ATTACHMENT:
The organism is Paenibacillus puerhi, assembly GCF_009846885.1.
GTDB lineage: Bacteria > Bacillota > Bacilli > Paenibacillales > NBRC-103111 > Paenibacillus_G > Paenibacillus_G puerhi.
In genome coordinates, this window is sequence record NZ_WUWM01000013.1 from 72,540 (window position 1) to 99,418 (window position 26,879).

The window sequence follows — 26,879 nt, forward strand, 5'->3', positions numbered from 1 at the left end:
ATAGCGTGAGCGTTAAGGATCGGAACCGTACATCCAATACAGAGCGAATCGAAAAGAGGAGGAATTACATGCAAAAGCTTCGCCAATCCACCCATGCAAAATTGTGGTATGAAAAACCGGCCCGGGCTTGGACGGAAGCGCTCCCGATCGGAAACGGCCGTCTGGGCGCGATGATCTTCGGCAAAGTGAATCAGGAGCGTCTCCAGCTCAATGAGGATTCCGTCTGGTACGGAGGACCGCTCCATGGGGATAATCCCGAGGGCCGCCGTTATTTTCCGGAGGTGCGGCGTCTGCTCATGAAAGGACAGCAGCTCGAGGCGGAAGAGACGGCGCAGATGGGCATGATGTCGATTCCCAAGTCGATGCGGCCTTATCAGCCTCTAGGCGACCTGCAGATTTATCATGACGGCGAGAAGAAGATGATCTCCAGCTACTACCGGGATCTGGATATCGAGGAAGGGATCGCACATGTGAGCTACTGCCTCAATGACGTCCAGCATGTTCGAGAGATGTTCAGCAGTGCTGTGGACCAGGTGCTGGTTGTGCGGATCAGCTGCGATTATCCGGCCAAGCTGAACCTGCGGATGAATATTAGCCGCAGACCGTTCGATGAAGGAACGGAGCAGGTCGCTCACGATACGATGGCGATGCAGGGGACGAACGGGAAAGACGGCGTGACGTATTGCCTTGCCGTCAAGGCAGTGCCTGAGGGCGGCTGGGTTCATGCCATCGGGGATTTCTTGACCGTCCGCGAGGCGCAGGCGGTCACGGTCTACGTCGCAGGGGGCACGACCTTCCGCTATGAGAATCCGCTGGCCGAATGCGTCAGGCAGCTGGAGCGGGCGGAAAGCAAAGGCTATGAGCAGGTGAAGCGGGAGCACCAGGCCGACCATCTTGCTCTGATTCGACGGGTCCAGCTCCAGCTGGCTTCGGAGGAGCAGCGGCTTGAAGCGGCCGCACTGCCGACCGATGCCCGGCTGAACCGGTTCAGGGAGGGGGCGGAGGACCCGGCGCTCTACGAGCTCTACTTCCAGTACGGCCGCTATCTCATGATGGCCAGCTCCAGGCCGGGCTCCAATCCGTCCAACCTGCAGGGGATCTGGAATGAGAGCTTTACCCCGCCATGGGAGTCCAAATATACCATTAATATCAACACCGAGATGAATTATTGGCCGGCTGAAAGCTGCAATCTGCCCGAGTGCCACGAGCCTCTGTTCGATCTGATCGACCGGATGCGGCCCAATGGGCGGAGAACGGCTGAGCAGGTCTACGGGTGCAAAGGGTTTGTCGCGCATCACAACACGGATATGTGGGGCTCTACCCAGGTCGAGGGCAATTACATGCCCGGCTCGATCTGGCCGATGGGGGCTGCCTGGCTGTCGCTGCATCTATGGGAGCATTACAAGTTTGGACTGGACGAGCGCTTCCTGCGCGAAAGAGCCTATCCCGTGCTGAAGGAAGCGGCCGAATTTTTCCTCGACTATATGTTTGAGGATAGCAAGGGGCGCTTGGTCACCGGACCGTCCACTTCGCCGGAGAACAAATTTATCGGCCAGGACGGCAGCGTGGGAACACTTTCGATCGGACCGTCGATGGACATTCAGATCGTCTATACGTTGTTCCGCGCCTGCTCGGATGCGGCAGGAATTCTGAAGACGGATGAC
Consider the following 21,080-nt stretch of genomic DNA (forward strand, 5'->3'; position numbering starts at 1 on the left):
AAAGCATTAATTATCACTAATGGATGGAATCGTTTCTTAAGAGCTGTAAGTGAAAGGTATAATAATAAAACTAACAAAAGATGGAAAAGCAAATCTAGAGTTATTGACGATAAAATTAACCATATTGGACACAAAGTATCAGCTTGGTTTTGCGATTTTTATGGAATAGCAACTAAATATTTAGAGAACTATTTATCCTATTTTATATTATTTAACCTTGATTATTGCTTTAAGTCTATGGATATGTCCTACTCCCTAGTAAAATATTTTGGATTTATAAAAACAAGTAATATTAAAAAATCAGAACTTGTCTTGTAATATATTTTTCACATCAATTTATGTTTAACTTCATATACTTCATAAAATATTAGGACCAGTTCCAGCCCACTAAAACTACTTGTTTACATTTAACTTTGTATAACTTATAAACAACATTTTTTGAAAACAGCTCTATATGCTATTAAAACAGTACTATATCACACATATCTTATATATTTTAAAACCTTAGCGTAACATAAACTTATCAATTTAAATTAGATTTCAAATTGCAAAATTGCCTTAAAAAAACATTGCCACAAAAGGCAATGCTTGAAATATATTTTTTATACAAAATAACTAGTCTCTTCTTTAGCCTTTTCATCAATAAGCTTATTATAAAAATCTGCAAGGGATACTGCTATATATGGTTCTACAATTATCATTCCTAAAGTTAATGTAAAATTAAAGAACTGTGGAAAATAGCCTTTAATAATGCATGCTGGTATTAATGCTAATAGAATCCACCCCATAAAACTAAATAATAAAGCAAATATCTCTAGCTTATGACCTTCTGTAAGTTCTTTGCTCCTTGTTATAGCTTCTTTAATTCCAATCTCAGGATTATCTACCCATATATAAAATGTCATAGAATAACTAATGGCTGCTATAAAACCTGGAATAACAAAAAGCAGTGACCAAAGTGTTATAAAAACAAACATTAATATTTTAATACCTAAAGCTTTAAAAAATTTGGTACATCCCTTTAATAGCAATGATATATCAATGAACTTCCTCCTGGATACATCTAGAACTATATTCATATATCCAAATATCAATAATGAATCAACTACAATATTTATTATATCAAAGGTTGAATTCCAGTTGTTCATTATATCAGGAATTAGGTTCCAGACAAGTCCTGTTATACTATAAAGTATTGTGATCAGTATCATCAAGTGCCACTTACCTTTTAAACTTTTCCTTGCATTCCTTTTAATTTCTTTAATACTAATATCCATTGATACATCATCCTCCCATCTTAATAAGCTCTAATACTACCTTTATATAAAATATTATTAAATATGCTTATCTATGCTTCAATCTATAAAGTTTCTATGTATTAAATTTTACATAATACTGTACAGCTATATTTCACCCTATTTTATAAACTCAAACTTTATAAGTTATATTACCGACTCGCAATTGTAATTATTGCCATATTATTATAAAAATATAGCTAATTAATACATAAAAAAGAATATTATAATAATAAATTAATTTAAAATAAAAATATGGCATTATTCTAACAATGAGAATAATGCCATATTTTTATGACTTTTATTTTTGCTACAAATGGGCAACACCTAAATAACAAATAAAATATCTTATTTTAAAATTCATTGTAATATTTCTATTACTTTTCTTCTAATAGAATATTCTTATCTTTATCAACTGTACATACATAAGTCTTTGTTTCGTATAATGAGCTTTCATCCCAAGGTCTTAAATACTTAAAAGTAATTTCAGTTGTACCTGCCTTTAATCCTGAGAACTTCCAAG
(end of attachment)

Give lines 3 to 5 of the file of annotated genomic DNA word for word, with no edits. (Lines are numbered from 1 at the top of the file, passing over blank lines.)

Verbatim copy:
In genome coordinates, this window is sequence record NZ_WUWM01000013.1 from 72,540 (window position 1) to 99,418 (window position 26,879).

The window sequence follows — 26,879 nt, forward strand, 5'->3', positions numbered from 1 at the left end:
ATAGCGTGAGCGTTAAGGATCGGAACCGTACATCCAATACAGAGCGAATCGAAAAGAGGAGGAATTACATGCAAAAGCTTCGCCAATCCACCCATGCAAAATTGTGGTATGAAAAACCGGCCCGGGCTTGGACGGAAGCGCTCCCGATCGGAAACGGCCGTCTGGGCGCGATGATCTTCGGCAAAGTGAATCAGGAGCGTCTCCAGCTCAATGAGGATTCCGTCTGGTACGGAGGACCGCTCCATGGGGATAATCCCGAGGGCCGCCGTTATTTTCCGGAGGTGCGGCGTCTGCTCATGAAAGGACAGCAGCTCGAGGCGGAAGAGACGGCGCAGATGGGCATGATGTCGATTCCCAAGTCGATGCGGCCTTATCAGCCTCTAGGCGACCTGCAGATTTATCATGACGGCGAGAAGAAGATGATCTCCAGCTACTACCGGGATCTGGATATCGAGGAAGGGATCGCACATGTGAGCTACTGCCTCAATGACGTCCAGCATGTTCGAGAGATGTTCAGCAGTGCTGTGGACCAGGTGCTGGTTGTGCGGATCAGCTGCGATTATCCGGCCAAGCTGAACCTGCGGATGAATATTAGCCGCAGACCGTTCGATGAAGGAACGGAGCAGGTCGCTCACGATACGATGGCGATGCAGGGGACGAACGGGAAAGACGGCGTGACGTATTGCCTTGCCGTCAAGGCAGTGCCTGAGGGCGGCTGGGTTCATGCCATCGGGGATTTCTTGACCGTCCGCGAGGCGCAGGCGGTCACGGTCTACGTCGCAGGGGGCACGACCTTCCGCTATGAGAATCCGCTGGCCGAATGCGTCAGGCAGCTGGAGCGGGCGGAAAGCAAAGGCTATGAGCAGGTGAAGCGGGAGCACCAGGCCGACCATCTTGCTCTGATTCGACGGGTCCAGCTCCAGCTGGCTTCGGAGGAGCAGCGGCTTGAAGCGGCCGCACTGCCGACCGATGCCCGGCTGAACCGGTTCAGGGAGGGGGCGGAGGACCCGGCGCTCTACGAGCTCTACTTCCAGTACGGCCGCTATCTCATGATGGCCAGCTCCAGGCCGGGCTCCAATCCGTCCAACCTGCAGGGGATCTGGAATGAGAGCTTTACCCCGCCATGGGAGTCCAAATATACCATTAATATCAACACCGAGATGAATTATTGGCCGGCTGAAAGCTGCAATCTGCCCGAGTGCCACGAGCCTCTGTTCGATCTGATCGACCGGATGCGGCCCAATGGGCGGAGAACGGCTGAGCAGGTCTACGGGTGCAAAGGGTTTGTCGCGCATCACAACACGGATATGTGGGGCTCTACCCAGGTCGAGGGCAATTACATGCCCGGCTCGATCTGGCCGATGGGGGCTGCCTGGCTGTCGCTGCATCTATGGGAGCATTACAAGTTTGGACTGGACGAGCGCTTCCTGCGCGAAAGAGCCTATCCCGTGCTGAAGGAAGCGGCCGAATTTTTCCTCGACTATATGTTTGAGGATAGCAAGGGGCGCTTGGTCACCGGACCGTCCACTTCGCCGGAGAACAAATTTATCGGCCAGGACGGCAGCGTGGGAACACTTTCGATCGGACCGTCGATGGACATTCAGATCGTCTATACGTTGTTCCGCGCCTGCTCGGATGCGGCAGGAATTCTGAAGACGGATGAC